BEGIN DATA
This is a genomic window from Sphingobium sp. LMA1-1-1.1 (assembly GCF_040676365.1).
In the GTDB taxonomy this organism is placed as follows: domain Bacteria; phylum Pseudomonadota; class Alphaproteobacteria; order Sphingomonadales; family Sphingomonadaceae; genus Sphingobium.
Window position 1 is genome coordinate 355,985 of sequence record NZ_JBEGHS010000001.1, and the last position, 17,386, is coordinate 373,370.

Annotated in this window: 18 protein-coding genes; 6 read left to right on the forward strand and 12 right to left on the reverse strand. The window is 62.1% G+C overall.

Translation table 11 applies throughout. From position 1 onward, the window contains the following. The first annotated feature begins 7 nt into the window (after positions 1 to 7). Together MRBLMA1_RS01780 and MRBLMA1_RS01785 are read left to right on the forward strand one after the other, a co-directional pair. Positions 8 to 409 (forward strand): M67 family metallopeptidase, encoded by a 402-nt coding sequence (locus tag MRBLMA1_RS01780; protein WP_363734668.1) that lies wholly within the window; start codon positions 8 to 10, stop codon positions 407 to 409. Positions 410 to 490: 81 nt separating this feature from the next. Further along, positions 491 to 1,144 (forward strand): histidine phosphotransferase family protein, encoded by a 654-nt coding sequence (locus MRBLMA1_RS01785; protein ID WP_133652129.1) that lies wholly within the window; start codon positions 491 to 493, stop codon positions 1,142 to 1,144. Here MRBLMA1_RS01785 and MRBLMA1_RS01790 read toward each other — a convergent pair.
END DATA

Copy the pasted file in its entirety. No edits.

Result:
This is a genomic window from Sphingobium sp. LMA1-1-1.1 (assembly GCF_040676365.1).
In the GTDB taxonomy this organism is placed as follows: domain Bacteria; phylum Pseudomonadota; class Alphaproteobacteria; order Sphingomonadales; family Sphingomonadaceae; genus Sphingobium.
Window position 1 is genome coordinate 355,985 of sequence record NZ_JBEGHS010000001.1, and the last position, 17,386, is coordinate 373,370.

Annotated in this window: 18 protein-coding genes; 6 read left to right on the forward strand and 12 right to left on the reverse strand. The window is 62.1% G+C overall.

Translation table 11 applies throughout. From position 1 onward, the window contains the following. The first annotated feature begins 7 nt into the window (after positions 1 to 7). Together MRBLMA1_RS01780 and MRBLMA1_RS01785 are read left to right on the forward strand one after the other, a co-directional pair. Positions 8 to 409 (forward strand): M67 family metallopeptidase, encoded by a 402-nt coding sequence (locus tag MRBLMA1_RS01780; protein WP_363734668.1) that lies wholly within the window; start codon positions 8 to 10, stop codon positions 407 to 409. Positions 410 to 490: 81 nt separating this feature from the next. Further along, positions 491 to 1,144 (forward strand): histidine phosphotransferase family protein, encoded by a 654-nt coding sequence (locus MRBLMA1_RS01785; protein ID WP_133652129.1) that lies wholly within the window; start codon positions 491 to 493, stop codon positions 1,142 to 1,144. Here MRBLMA1_RS01785 and MRBLMA1_RS01790 read toward each other — a convergent pair.